The weight and efficiency of drive trains, including a turbine's gearbox and generator, is all-important in scaling technology up to larger turbines for offshore.
GE Global Research will design and perform component testing for a 10MW direct-drive generator using a stationary superconducting component design that should reduce the risk of fluid leakage. Superconductivity means copper conductors are chilled so their resistance plummets. Therefore lighter coils that use less copper can be employed. But the refrigeration units needed to do this have so far been prohibitively heavy and costly.
GE's research is leveraging the conglomerate's decades of experience with large superconducting magnets for magnetic resonance imaging systems, says GE spokesman Todd Alhart. Not many companies can amass the global knowledge to succeed with such a project, but GE may be one of them, says Dan Shreve, a director at Make Consulting who used to work for GE. Advanced Magnet Lab of Palm Bay, Florida will also develop a superconducting direct-drive generator for large wind turbines.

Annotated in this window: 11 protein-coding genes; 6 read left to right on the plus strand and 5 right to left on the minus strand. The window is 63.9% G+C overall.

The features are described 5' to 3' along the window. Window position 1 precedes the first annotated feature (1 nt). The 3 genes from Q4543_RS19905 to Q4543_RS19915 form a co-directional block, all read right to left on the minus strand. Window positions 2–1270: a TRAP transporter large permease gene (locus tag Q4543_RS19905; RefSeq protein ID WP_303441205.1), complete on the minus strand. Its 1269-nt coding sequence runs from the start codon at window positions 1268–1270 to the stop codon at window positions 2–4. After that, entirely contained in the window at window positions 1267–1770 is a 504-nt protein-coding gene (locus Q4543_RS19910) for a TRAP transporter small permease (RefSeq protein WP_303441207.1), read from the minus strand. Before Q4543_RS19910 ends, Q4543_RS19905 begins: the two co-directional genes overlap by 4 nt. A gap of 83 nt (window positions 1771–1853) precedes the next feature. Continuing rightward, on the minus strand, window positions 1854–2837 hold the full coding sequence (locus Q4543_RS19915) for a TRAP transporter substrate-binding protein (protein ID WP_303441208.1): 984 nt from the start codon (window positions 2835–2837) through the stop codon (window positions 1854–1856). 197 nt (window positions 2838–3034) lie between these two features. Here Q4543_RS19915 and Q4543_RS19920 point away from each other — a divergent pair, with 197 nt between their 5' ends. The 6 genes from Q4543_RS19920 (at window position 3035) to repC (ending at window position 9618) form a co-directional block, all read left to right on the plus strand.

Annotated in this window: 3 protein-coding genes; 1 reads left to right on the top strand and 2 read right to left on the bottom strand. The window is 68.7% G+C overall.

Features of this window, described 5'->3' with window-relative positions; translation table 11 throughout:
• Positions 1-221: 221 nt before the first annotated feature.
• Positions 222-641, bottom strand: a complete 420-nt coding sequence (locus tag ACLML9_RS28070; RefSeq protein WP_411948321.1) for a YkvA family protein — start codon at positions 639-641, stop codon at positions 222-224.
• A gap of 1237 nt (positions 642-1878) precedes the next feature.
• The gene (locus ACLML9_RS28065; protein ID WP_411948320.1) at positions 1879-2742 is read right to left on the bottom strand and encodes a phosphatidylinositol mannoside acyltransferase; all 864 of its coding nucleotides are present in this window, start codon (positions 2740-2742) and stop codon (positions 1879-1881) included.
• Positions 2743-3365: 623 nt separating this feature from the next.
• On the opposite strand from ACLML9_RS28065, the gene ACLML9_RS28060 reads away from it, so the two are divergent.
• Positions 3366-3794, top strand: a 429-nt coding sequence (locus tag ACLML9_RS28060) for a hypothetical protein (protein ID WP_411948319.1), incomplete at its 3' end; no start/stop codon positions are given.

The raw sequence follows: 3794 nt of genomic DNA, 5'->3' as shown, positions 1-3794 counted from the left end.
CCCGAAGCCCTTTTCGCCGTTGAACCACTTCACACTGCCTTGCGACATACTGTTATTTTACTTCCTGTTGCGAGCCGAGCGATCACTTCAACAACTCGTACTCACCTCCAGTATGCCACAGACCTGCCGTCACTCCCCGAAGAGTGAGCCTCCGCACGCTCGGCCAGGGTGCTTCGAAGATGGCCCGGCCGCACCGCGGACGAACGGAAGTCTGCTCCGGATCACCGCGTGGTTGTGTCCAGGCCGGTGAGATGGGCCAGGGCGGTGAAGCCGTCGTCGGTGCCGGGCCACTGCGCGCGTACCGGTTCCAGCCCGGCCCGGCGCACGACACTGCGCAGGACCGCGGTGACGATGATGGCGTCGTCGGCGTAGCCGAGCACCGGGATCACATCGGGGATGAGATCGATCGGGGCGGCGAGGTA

Using smaller amounts of rare earths - increasingly employed in direct-drive permanent-magnet generators - is vital because of China's stranglehold on 97% of the world supply. The National Wind Technology Centre (NWTC), part of the US National Renewable Energy Laboratory, will optimise and test a hybrid design that uses a single-stage gearbox and a non-permanent magnet generator. It is not unlike a design already being tested by Multibrid-Areva in 5MW offshore turbines at the Alpha Ventus project in the North Sea. The medium-speed generator will be more reliable than the three-stage gearboxes currently employed, according to Fort Felker, NWTC director. The technology will be scalable to 10MW and useable to retrofit 1.5MW onshore turbines.
Boulder Wind Power's direct-drive architecture without iron in the core has also received funding. The project is led by Sandy Butterfield, former NWTC chief engineer. The research is interesting, says Make's Shreve, because of the small company's strong team. If the research - which is still very much in its infancy - works it could have a "massive impact" on drive trains globally, he says.